“We don’t want this government any more. We want a transitional government and constitutional change,” another female protester said.
“I’m a teacher, I have a salary, I have a house — but the young unemployed people are my brothers and relatives, too.”

Dick Cheney: Upcoming decade bleak if US adopts ‘disengagement’ policy

Updated 10 December 2019

Dick Cheney: Upcoming decade bleak if US adopts ‘disengagement’ policy

  • Former US vice president sounds warning during panel discussion on ‘The global order 2030’
  • Remarks seen as indirect criticism of President Trump’s pledge to pull forces out of Syria

DUBAI: Dick Cheney, one of the most influential vice presidents in US history, has warned that “American disengagement” from the Middle East would only benefit Iran and Russia.

The 78-year-old politician’s warning came during a speech at the Arab Strategy Forum (ASF) in Dubai, an annual event in which the world’s leading decision-makers address global challenges and opportunities in “a precise, balanced and politically scientific manner.”

Cheney’s remarks could be seen as indirect criticism of US President Donald Trump’s pledges to pull forces out of northern Syria.

Addressing conference delegates, he cited the withdrawal of US troops from Syria and the 2015 lifting of sanctions against Iran during Barack Obama’s presidency, as events that amplified instability in the region.

“Our allies were left abandoned, and no one wants to feel that way again,” said Cheney, who was chief executive of Halliburton between 1995 and 2000 and held high posts in several Republican administrations.

The former VP’s remarks came during the forum’s concluding session titled, “The global order 2030: The Unites States and China,” which was attended by Dubai’s ruler Sheikh Mohammed bin Rashid Al-Maktoum.

Joined by Li Zhaoxing, a former Chinese foreign minister, in a candid panel discussion, Cheney offered his views on the world order in the next decade within the context of Iran’s regional ascendancy, China’s rise and Russian ambitions in the Middle East.

“I am not here to speak on behalf of the US government, or to speak to it,” Cheney said, adding that his talking points reflected concerns he suspected everyone shared.

“For decades, there’s been a consensus of America’s influence in the world and how to use it,” he said, citing instances where US disengagement had caused the political situation in the Middle East to implode.

“Humanity has benefited from America’s protectionism of the world and its relationship with its allies in the region.”

According to him, the upcoming decade would be bleak should the US adopt a disengagement policy, with the pressures most felt by supporters and partners in the Middle East.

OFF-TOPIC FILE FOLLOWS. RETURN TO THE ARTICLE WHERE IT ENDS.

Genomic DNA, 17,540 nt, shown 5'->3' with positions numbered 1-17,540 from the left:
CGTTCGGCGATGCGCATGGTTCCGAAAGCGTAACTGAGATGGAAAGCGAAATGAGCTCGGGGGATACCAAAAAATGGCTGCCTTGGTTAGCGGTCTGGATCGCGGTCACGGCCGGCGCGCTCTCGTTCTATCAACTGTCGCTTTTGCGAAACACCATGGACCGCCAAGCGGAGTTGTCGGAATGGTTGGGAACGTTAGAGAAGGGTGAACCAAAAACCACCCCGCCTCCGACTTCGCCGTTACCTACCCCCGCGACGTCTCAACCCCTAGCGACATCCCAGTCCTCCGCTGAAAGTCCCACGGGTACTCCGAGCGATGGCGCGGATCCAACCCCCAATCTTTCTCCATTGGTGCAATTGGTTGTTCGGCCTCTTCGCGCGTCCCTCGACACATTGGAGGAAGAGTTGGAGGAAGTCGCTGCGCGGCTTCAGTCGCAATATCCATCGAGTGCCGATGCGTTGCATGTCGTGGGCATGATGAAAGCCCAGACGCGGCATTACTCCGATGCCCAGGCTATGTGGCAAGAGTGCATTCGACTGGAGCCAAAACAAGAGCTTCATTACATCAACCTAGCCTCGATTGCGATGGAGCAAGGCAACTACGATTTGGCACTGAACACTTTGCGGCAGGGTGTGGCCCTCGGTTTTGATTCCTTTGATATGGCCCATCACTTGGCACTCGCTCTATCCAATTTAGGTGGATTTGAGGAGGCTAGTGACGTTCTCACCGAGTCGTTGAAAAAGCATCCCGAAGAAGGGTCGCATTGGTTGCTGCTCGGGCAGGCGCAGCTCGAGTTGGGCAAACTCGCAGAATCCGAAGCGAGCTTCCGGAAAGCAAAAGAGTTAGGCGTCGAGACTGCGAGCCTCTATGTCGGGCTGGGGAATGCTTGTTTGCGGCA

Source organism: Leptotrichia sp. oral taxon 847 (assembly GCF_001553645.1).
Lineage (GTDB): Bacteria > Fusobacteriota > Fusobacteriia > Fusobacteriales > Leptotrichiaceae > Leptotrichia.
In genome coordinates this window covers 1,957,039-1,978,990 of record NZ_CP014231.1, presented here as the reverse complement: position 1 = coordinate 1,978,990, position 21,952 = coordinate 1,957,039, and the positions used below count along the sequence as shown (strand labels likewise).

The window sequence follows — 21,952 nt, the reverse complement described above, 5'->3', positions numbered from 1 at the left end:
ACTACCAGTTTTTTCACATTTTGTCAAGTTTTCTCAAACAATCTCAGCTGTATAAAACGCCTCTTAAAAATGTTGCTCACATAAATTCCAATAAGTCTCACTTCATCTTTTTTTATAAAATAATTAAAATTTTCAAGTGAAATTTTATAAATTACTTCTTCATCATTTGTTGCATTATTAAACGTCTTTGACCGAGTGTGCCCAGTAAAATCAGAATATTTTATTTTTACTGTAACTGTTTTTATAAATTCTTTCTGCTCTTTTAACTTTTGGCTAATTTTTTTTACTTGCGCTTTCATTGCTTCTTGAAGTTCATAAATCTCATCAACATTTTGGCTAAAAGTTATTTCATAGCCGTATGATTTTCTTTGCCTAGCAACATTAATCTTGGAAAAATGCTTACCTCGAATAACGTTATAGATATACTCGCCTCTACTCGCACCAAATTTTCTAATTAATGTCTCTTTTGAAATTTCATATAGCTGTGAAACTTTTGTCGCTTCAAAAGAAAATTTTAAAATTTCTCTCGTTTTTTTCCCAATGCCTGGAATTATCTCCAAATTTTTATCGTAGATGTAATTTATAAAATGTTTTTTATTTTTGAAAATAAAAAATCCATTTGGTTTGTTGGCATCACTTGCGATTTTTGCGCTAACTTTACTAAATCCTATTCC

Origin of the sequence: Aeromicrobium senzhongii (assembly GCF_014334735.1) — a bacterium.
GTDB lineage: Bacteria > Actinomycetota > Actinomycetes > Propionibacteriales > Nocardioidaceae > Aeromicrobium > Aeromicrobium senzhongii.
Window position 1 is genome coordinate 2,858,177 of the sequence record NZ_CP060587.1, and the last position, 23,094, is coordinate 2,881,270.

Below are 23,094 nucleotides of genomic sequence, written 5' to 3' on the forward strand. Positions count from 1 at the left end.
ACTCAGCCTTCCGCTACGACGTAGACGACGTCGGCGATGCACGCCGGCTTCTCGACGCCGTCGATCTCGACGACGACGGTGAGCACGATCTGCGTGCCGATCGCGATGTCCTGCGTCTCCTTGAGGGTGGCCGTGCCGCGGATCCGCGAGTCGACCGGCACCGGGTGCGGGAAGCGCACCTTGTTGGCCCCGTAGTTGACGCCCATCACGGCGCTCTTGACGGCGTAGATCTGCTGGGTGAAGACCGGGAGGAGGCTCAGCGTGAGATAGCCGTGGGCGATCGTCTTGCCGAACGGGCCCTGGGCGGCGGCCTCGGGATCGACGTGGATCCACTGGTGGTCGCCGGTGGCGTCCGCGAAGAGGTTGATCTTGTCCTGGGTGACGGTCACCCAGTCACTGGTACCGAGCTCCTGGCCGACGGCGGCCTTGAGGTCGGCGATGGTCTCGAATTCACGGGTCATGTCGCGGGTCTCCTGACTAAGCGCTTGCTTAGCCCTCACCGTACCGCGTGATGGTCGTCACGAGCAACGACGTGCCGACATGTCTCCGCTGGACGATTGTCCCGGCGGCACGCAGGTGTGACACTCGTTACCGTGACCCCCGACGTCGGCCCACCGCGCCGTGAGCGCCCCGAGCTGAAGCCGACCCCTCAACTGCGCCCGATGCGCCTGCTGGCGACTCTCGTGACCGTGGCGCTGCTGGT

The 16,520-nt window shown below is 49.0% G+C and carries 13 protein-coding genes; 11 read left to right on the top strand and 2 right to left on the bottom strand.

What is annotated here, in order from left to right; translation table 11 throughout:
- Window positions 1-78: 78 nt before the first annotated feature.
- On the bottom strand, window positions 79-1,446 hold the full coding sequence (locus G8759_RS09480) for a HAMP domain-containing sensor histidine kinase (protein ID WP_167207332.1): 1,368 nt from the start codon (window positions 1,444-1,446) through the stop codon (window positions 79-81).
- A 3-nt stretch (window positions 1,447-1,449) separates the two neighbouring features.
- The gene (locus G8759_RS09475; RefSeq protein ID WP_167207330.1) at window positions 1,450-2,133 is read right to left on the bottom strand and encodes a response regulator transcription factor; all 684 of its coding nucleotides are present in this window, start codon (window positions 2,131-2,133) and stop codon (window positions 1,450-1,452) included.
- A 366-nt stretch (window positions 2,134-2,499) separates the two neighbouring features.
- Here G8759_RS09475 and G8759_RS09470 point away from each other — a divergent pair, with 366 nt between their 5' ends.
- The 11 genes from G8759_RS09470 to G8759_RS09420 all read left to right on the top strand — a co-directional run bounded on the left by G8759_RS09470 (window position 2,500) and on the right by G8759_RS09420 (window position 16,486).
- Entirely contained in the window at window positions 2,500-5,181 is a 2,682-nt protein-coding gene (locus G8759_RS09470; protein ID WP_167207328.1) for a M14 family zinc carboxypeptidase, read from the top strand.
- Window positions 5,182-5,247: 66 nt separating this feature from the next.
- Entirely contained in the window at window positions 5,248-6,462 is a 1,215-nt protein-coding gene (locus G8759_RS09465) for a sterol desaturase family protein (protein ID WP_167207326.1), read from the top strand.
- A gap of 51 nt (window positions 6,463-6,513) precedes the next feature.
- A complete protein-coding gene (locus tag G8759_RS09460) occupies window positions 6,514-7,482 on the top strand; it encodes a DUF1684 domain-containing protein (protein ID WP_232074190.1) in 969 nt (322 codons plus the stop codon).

Turning to the role that the US and China would play in the global status quo by 2030, Cheney said there were still concerns over China’s reputation.

“We had hoped that there would be a political evolution in China, but that hasn’t happened yet,” he added.

Li said: “China will never learn from a world superpower and will never try to be hegemonic,” citing as examples China’s strong relations with the UAE and the wider Arab world, and the impact of the Belt and Road Initiative (a global development strategy) on Chinese foreign policy.

“History is the best teacher, but the US has forgotten its own history. You don’t keep your promises,” added Li, directing his statement at Cheney.

Cheney said that since the end of the Cold War, the US had expected that its policy toward China would have had a beneficial effect on its behavior and helped to deepen bilateral relations.

“It was disappointing to see that these expectations were not borne out – China has only grown richer, the regime has become more oppressive, and instead of evolving, it became more assertive,” he said.

In a separate ASF meeting at the Ritz-Carlton, Dubai International Financial Center, Karim Sadjadpour, senior fellow at the Carnegie Endowment for International Peace think tank, discussed Iran’s policies in a session titled, “The race for relevance and influence in the region: GCC, Iran, Turkey and Russia.”

Sadjadpour said he expected in the next 10 years to see the arrival of “an Iranian Putin” with a military background as the country’s next leader.

“After 40 years of a clerical regime and a military autocracy, there is now a rise of Persian nationalism. This is a shift from the sheer revolution ideology,” he said.

Sadjadpour said there had been an evolution of “Shiite Arab” identity during the past two decades, with the focus more on religion than nationality.

Under the circumstances, he noted that Sunni Arab powers had an important role to play in welcoming Shiite Arabs into their fold “and luring them away from Iran.”

The analyst added that the future of the Arab world could not be explored and forecast without considering a growing mental health crisis. “Today, hundreds of millions of people in the region suffer from PTSD (post-traumatic stress disorder), and the effects of this will be with us for decades to come, resulting in issues like radicalism.”

He said there was a need for training thousands of counselors in the field of mental health in order to reach out to those whose lives had been robbed by extreme violence and conflicts.